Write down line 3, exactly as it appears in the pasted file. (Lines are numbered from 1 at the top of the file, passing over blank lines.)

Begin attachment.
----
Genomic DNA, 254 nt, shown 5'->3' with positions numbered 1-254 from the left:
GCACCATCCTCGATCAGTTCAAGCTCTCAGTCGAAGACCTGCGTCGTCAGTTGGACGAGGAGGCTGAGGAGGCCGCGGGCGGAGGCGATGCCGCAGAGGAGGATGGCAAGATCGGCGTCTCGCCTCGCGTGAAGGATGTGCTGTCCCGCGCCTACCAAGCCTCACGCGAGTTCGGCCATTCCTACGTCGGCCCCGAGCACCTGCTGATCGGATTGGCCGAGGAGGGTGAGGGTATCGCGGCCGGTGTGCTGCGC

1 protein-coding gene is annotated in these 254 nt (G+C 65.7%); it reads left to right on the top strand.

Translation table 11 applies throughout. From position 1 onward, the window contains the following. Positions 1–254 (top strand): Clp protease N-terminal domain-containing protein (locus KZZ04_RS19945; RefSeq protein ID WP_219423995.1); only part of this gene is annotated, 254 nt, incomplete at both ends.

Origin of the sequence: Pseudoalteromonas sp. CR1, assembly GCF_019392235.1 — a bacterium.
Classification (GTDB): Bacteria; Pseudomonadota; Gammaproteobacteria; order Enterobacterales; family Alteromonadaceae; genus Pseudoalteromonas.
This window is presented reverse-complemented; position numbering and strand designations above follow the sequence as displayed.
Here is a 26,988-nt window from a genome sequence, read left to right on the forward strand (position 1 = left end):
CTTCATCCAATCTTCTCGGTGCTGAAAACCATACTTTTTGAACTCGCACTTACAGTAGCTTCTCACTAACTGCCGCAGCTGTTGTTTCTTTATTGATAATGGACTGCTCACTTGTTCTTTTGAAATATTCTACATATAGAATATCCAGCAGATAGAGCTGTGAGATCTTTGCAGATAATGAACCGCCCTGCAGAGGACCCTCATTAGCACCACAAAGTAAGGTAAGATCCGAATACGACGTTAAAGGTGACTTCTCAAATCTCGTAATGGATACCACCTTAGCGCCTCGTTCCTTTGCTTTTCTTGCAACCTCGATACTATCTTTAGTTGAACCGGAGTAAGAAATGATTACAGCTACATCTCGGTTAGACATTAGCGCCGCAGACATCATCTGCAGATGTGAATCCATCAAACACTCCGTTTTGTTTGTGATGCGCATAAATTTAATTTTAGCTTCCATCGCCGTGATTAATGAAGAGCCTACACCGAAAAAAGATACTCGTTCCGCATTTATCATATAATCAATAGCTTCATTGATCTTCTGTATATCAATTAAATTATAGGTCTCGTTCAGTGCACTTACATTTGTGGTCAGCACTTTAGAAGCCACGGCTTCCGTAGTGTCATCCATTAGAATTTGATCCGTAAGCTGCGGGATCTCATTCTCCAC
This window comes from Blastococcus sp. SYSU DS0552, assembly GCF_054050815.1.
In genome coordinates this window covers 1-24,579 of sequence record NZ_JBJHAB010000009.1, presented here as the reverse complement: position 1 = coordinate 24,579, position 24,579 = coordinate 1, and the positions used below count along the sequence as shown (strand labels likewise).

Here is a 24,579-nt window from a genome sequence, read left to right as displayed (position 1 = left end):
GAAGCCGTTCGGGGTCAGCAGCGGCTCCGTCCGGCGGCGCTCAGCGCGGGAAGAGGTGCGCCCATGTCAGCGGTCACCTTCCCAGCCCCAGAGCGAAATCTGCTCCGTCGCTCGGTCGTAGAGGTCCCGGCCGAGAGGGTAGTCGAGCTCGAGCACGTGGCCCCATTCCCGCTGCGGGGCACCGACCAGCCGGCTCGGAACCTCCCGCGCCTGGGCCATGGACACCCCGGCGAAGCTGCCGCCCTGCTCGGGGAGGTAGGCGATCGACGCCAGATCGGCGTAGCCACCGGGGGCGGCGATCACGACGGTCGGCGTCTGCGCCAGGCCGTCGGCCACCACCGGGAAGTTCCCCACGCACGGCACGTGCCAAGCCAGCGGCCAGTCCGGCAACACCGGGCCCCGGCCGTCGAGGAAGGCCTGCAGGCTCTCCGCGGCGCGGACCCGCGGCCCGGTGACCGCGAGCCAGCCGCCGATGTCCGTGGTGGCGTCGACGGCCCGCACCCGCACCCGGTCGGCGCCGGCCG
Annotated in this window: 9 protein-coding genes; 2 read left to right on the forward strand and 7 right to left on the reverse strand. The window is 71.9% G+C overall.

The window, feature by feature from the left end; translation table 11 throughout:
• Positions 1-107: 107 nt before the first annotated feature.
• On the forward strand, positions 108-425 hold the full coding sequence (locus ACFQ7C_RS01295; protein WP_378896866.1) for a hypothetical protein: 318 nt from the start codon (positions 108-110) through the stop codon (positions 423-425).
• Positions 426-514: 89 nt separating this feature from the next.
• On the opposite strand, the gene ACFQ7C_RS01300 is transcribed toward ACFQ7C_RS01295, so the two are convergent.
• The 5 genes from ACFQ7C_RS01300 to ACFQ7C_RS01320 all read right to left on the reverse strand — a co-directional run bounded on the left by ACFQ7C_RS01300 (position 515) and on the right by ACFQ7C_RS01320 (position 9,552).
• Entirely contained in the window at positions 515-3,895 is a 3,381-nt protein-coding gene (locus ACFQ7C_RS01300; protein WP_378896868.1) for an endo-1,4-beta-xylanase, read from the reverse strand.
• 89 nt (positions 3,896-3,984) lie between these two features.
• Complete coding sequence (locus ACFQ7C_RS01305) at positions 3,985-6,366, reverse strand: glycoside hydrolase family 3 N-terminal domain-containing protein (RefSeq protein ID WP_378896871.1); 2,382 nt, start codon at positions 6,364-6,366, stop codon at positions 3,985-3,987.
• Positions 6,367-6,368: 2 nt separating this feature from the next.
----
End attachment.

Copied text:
1 protein-coding gene is annotated in these 254 nt (G+C 65.7%); it reads left to right on the top strand.